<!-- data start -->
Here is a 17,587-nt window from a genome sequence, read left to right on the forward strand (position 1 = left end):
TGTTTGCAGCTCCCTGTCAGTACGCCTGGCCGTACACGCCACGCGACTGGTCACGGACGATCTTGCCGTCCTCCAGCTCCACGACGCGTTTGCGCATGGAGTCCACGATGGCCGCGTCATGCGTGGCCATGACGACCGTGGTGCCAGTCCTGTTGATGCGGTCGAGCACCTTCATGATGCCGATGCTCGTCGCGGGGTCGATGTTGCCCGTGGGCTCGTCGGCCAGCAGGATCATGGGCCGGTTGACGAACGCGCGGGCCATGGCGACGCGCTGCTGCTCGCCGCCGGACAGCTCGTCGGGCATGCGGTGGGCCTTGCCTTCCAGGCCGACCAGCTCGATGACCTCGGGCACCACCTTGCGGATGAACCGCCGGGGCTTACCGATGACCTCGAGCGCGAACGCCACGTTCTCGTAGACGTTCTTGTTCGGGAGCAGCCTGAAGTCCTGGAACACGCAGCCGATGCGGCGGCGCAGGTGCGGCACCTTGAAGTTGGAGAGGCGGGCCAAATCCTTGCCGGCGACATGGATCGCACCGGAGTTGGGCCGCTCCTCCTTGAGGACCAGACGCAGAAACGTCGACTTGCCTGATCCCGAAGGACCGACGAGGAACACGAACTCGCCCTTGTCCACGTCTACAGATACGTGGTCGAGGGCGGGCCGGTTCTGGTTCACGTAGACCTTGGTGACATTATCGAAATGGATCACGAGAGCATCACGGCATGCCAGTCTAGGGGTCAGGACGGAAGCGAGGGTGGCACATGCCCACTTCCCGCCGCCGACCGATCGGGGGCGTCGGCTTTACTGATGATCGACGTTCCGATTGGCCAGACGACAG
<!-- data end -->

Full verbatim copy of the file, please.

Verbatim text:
Here is a 17,587-nt window from a genome sequence, read left to right on the forward strand (position 1 = left end):
TGTTTGCAGCTCCCTGTCAGTACGCCTGGCCGTACACGCCACGCGACTGGTCACGGACGATCTTGCCGTCCTCCAGCTCCACGACGCGTTTGCGCATGGAGTCCACGATGGCCGCGTCATGCGTGGCCATGACGACCGTGGTGCCAGTCCTGTTGATGCGGTCGAGCACCTTCATGATGCCGATGCTCGTCGCGGGGTCGATGTTGCCCGTGGGCTCGTCGGCCAGCAGGATCATGGGCCGGTTGACGAACGCGCGGGCCATGGCGACGCGCTGCTGCTCGCCGCCGGACAGCTCGTCGGGCATGCGGTGGGCCTTGCCTTCCAGGCCGACCAGCTCGATGACCTCGGGCACCACCTTGCGGATGAACCGCCGGGGCTTACCGATGACCTCGAGCGCGAACGCCACGTTCTCGTAGACGTTCTTGTTCGGGAGCAGCCTGAAGTCCTGGAACACGCAGCCGATGCGGCGGCGCAGGTGCGGCACCTTGAAGTTGGAGAGGCGGGCCAAATCCTTGCCGGCGACATGGATCGCACCGGAGTTGGGCCGCTCCTCCTTGAGGACCAGACGCAGAAACGTCGACTTGCCTGATCCCGAAGGACCGACGAGGAACACGAACTCGCCCTTGTCCACGTCTACAGATACGTGGTCGAGGGCGGGCCGGTTCTGGTTCACGTAGACCTTGGTGACATTATCGAAATGGATCACGAGAGCATCACGGCATGCCAGTCTAGGGGTCAGGACGGAAGCGAGGGTGGCACATGCCCACTTCCCGCCGCCGACCGATCGGGGGCGTCGGCTTTACTGATGATCGACGTTCCGATTGGCCAGACGACAG